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C H A P T E R 2
Getting Started
2-2
Choosing an Application Structure
don't follow the "classic" form-based model. For example, some types of
applications that might use this approach include games, utilities, calculators, and
graphics applications.
The advantage of using the minimalist approach is that it's simple and small.
Usually you'd choose this approach because you don't need or want a lot of
built-in support from a comprehensive application framework, along with the extra
size and overhead that such support brings.
The disadvantage of the minimalist approach is that it doesn't provide any support
from built-in features, like the NewtApp framework does. You get just a simple
container in which to construct your application.
To construct an application using the minimalist approach, you can use the view
class
clView
or the proto
protoApp
as your application base view. The view
class
clView
is the bare minimum you can start with. This is the most basic of the
primitive view classes. It provides nothing except an empty container. The
protoApp
provides a little bit more, it includes a framed border, a title at the top,
and a close box so the user can close it. For details on these objects, see
clView
(page 1-1) and
protoApp
(page 1-2) in Newton Programmer's Reference.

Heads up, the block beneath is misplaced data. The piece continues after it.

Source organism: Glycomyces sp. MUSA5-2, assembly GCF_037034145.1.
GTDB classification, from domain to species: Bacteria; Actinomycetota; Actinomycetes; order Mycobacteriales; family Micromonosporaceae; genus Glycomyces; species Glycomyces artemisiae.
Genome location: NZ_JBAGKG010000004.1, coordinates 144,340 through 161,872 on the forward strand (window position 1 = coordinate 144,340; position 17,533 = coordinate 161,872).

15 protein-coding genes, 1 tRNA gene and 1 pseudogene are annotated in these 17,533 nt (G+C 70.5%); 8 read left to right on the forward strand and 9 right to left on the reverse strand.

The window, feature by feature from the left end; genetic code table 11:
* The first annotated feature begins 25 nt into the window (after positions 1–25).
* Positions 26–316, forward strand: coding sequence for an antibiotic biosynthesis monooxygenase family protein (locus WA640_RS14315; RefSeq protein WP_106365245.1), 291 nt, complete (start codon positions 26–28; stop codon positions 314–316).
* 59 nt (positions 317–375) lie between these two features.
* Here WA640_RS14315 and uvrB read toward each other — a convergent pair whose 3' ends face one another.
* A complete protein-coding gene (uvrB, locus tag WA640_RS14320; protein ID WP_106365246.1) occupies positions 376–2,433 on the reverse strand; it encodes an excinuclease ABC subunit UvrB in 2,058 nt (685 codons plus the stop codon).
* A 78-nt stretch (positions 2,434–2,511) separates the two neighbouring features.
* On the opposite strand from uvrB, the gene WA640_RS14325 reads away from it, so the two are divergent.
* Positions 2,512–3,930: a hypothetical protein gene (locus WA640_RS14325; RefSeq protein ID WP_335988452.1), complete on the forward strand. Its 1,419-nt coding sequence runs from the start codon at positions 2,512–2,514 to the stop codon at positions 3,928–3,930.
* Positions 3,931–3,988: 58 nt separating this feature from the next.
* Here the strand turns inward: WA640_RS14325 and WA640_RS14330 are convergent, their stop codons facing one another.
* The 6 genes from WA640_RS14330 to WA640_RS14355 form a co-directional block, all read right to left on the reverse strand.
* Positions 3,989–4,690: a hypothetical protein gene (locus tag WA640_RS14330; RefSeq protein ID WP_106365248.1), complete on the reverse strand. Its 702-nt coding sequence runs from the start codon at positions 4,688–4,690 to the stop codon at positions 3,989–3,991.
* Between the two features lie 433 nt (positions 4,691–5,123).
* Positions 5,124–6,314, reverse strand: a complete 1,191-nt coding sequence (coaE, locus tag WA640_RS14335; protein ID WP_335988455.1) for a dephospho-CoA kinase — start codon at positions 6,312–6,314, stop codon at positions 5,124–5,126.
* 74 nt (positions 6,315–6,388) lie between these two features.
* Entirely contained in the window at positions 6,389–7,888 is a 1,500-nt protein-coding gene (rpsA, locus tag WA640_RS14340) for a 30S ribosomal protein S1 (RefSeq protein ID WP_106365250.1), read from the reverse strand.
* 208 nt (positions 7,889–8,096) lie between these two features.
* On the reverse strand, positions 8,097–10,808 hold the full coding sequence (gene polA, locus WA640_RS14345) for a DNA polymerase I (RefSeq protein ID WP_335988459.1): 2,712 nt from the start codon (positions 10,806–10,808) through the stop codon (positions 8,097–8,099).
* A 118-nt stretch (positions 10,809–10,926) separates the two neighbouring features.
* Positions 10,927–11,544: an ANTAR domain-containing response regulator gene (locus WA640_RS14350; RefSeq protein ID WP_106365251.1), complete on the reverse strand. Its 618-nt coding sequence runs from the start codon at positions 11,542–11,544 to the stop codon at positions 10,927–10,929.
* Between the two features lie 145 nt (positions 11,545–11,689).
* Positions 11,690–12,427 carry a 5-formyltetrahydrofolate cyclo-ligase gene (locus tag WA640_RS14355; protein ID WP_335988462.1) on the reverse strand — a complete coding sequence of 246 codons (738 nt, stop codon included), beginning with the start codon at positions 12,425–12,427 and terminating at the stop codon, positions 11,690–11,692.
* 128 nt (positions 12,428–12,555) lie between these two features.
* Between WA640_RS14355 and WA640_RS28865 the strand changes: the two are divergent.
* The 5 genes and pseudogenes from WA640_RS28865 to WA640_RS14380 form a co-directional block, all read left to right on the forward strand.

Neither of these basic containers provide much built-in functionality. You must add
functionality yourself by adding other application components to your application.
There are dozens of built-in protos that you can use, or you can create your own
protos using NTK. Most of the built-in protos are documented in these two chapters:
Chapter 6, "Pickers, Pop-up Views, and Overviews,"and Chapter 7, "Controls and
Other Protos." Note also that certain protos in the NewtApp framework can be
used outside of a NewtApp application. For information on NewtApp protos, see
Chapter 4, "NewtApp Applications."
NewtApp Framework
2
NewtApp is an application framework that is well suited to "classic" form-based
applications. Such applications typically gather and store data in soups, display
individual soup entries to users in views, and allow the user to edit some or all of
the data. For example, some types of applications that might use NewtApp include
surveys and other data gathering applications, personal information managers, and
record-keeping applications. Some of the built-in applications constructed using
NewtApp include the Notepad, Names file, In/Out Box, Calls, and Time Zones.
The advantage of NewtApp is that it provides a framework of protos designed to
help you build a complete, full-featured Newton application more quickly than if
you started from scratch. The NewtApp protos are designed to be used together in a
layered hierarchy that links together soup-based data with the display and editing
of that data in an application. For many types of applications, using the NewtApp
framework can significantly reduce development time because the protos
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